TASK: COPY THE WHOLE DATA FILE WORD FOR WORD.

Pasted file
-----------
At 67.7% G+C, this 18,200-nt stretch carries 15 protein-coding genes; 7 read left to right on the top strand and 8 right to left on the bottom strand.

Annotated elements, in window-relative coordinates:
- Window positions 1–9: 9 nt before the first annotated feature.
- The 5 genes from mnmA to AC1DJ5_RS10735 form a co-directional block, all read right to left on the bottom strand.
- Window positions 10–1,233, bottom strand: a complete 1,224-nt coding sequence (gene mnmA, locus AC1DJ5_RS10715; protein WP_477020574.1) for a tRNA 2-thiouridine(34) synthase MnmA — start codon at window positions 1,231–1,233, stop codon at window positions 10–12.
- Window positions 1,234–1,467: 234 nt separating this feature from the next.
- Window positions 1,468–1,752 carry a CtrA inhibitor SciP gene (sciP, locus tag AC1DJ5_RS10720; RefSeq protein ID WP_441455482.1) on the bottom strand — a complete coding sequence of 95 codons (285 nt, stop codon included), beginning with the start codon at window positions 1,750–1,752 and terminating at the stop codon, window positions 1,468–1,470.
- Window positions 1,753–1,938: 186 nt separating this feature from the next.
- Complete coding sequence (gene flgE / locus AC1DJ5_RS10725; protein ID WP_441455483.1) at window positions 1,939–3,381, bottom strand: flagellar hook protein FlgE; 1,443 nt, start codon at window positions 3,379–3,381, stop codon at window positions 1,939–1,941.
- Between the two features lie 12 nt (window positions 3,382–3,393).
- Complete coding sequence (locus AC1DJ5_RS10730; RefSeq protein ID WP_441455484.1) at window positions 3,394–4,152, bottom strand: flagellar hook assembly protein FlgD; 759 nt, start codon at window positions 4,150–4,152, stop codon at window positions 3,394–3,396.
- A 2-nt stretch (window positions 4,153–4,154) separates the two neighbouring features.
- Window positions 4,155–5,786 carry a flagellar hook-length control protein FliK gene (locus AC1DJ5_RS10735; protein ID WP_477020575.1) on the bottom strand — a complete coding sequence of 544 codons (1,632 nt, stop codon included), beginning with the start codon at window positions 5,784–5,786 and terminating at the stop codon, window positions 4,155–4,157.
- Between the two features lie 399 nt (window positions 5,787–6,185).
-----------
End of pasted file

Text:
At 67.7% G+C, this 18,200-nt stretch carries 15 protein-coding genes; 7 read left to right on the top strand and 8 right to left on the bottom strand.

Annotated elements, in window-relative coordinates:
- Window positions 1–9: 9 nt before the first annotated feature.
- The 5 genes from mnmA to AC1DJ5_RS10735 form a co-directional block, all read right to left on the bottom strand.
- Window positions 10–1,233, bottom strand: a complete 1,224-nt coding sequence (gene mnmA, locus AC1DJ5_RS10715; protein WP_477020574.1) for a tRNA 2-thiouridine(34) synthase MnmA — start codon at window positions 1,231–1,233, stop codon at window positions 10–12.
- Window positions 1,234–1,467: 234 nt separating this feature from the next.
- Window positions 1,468–1,752 carry a CtrA inhibitor SciP gene (sciP, locus tag AC1DJ5_RS10720; RefSeq protein ID WP_441455482.1) on the bottom strand — a complete coding sequence of 95 codons (285 nt, stop codon included), beginning with the start codon at window positions 1,750–1,752 and terminating at the stop codon, window positions 1,468–1,470.
- Window positions 1,753–1,938: 186 nt separating this feature from the next.
- Complete coding sequence (gene flgE / locus AC1DJ5_RS10725; protein ID WP_441455483.1) at window positions 1,939–3,381, bottom strand: flagellar hook protein FlgE; 1,443 nt, start codon at window positions 3,379–3,381, stop codon at window positions 1,939–1,941.
- Between the two features lie 12 nt (window positions 3,382–3,393).
- Complete coding sequence (locus AC1DJ5_RS10730; RefSeq protein ID WP_441455484.1) at window positions 3,394–4,152, bottom strand: flagellar hook assembly protein FlgD; 759 nt, start codon at window positions 4,150–4,152, stop codon at window positions 3,394–3,396.
- A 2-nt stretch (window positions 4,153–4,154) separates the two neighbouring features.
- Window positions 4,155–5,786 carry a flagellar hook-length control protein FliK gene (locus AC1DJ5_RS10735; protein ID WP_477020575.1) on the bottom strand — a complete coding sequence of 544 codons (1,632 nt, stop codon included), beginning with the start codon at window positions 5,784–5,786 and terminating at the stop codon, window positions 4,155–4,157.
- Between the two features lie 399 nt (window positions 5,787–6,185).